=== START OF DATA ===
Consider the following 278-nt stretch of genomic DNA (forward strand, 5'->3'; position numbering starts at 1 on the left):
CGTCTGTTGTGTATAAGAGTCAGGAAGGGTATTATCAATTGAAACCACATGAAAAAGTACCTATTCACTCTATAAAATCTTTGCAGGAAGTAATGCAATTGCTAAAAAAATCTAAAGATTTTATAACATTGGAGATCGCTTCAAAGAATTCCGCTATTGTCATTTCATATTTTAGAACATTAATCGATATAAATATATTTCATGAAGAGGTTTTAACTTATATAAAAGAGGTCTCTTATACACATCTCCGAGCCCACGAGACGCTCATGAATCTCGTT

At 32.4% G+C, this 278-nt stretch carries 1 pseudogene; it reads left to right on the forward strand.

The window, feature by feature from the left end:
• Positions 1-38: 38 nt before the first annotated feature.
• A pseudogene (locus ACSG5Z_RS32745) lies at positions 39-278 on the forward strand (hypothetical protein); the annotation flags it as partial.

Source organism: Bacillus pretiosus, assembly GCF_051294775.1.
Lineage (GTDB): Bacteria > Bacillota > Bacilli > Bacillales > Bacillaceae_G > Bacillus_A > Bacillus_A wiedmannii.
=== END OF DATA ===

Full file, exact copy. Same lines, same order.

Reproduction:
Consider the following 278-nt stretch of genomic DNA (forward strand, 5'->3'; position numbering starts at 1 on the left):
CGTCTGTTGTGTATAAGAGTCAGGAAGGGTATTATCAATTGAAACCACATGAAAAAGTACCTATTCACTCTATAAAATCTTTGCAGGAAGTAATGCAATTGCTAAAAAAATCTAAAGATTTTATAACATTGGAGATCGCTTCAAAGAATTCCGCTATTGTCATTTCATATTTTAGAACATTAATCGATATAAATATATTTCATGAAGAGGTTTTAACTTATATAAAAGAGGTCTCTTATACACATCTCCGAGCCCACGAGACGCTCATGAATCTCGTT

At 32.4% G+C, this 278-nt stretch carries 1 pseudogene; it reads left to right on the forward strand.

The window, feature by feature from the left end:
• Positions 1-38: 38 nt before the first annotated feature.
• A pseudogene (locus ACSG5Z_RS32745) lies at positions 39-278 on the forward strand (hypothetical protein); the annotation flags it as partial.

Source organism: Bacillus pretiosus, assembly GCF_051294775.1.
Lineage (GTDB): Bacteria > Bacillota > Bacilli > Bacillales > Bacillaceae_G > Bacillus_A > Bacillus_A wiedmannii.